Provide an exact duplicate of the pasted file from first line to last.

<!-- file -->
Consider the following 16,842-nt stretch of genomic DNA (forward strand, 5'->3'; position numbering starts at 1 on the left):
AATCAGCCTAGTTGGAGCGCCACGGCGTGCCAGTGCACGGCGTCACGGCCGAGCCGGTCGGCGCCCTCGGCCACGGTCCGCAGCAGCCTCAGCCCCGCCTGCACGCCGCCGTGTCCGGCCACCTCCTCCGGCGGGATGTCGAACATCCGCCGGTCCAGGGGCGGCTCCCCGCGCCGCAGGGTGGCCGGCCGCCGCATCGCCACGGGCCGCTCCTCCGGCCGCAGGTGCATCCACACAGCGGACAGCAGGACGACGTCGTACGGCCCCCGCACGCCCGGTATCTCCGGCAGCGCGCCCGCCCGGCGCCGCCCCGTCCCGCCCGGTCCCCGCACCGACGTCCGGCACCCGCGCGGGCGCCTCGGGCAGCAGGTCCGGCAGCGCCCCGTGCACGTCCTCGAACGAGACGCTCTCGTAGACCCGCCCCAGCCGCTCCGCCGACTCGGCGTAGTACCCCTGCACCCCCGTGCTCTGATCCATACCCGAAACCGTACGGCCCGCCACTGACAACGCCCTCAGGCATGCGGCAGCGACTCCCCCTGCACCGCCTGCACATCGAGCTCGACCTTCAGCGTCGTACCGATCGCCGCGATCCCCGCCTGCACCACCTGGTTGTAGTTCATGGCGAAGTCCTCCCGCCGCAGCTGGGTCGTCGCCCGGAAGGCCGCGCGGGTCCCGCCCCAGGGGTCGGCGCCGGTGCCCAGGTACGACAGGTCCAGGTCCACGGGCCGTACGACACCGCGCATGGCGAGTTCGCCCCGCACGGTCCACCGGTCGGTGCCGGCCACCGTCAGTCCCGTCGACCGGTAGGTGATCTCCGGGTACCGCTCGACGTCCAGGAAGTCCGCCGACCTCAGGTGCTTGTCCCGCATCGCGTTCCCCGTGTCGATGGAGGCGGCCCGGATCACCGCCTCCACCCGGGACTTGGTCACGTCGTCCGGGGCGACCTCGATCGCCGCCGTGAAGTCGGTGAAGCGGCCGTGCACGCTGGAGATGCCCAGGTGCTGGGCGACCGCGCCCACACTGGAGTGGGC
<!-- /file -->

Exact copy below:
Consider the following 16,842-nt stretch of genomic DNA (forward strand, 5'->3'; position numbering starts at 1 on the left):
AATCAGCCTAGTTGGAGCGCCACGGCGTGCCAGTGCACGGCGTCACGGCCGAGCCGGTCGGCGCCCTCGGCCACGGTCCGCAGCAGCCTCAGCCCCGCCTGCACGCCGCCGTGTCCGGCCACCTCCTCCGGCGGGATGTCGAACATCCGCCGGTCCAGGGGCGGCTCCCCGCGCCGCAGGGTGGCCGGCCGCCGCATCGCCACGGGCCGCTCCTCCGGCCGCAGGTGCATCCACACAGCGGACAGCAGGACGACGTCGTACGGCCCCCGCACGCCCGGTATCTCCGGCAGCGCGCCCGCCCGGCGCCGCCCCGTCCCGCCCGGTCCCCGCACCGACGTCCGGCACCCGCGCGGGCGCCTCGGGCAGCAGGTCCGGCAGCGCCCCGTGCACGTCCTCGAACGAGACGCTCTCGTAGACCCGCCCCAGCCGCTCCGCCGACTCGGCGTAGTACCCCTGCACCCCCGTGCTCTGATCCATACCCGAAACCGTACGGCCCGCCACTGACAACGCCCTCAGGCATGCGGCAGCGACTCCCCCTGCACCGCCTGCACATCGAGCTCGACCTTCAGCGTCGTACCGATCGCCGCGATCCCCGCCTGCACCACCTGGTTGTAGTTCATGGCGAAGTCCTCCCGCCGCAGCTGGGTCGTCGCCCGGAAGGCCGCGCGGGTCCCGCCCCAGGGGTCGGCGCCGGTGCCCAGGTACGACAGGTCCAGGTCCACGGGCCGTACGACACCGCGCATGGCGAGTTCGCCCCGCACGGTCCACCGGTCGGTGCCGGCCACCGTCAGTCCCGTCGACCGGTAGGTGATCTCCGGGTACCGCTCGACGTCCAGGAAGTCCGCCGACCTCAGGTGCTTGTCCCGCATCGCGTTCCCCGTGTCGATGGAGGCGGCCCGGATCACCGCCTCCACCCGGGACTTGGTCACGTCGTCCGGGGCGACCTCGATCGCCGCCGTGAAGTCGGTGAAGCGGCCGTGCACGCTGGAGATGCCCAGGTGCTGGGCGACCGCGCCCACACTGGAGTGGGC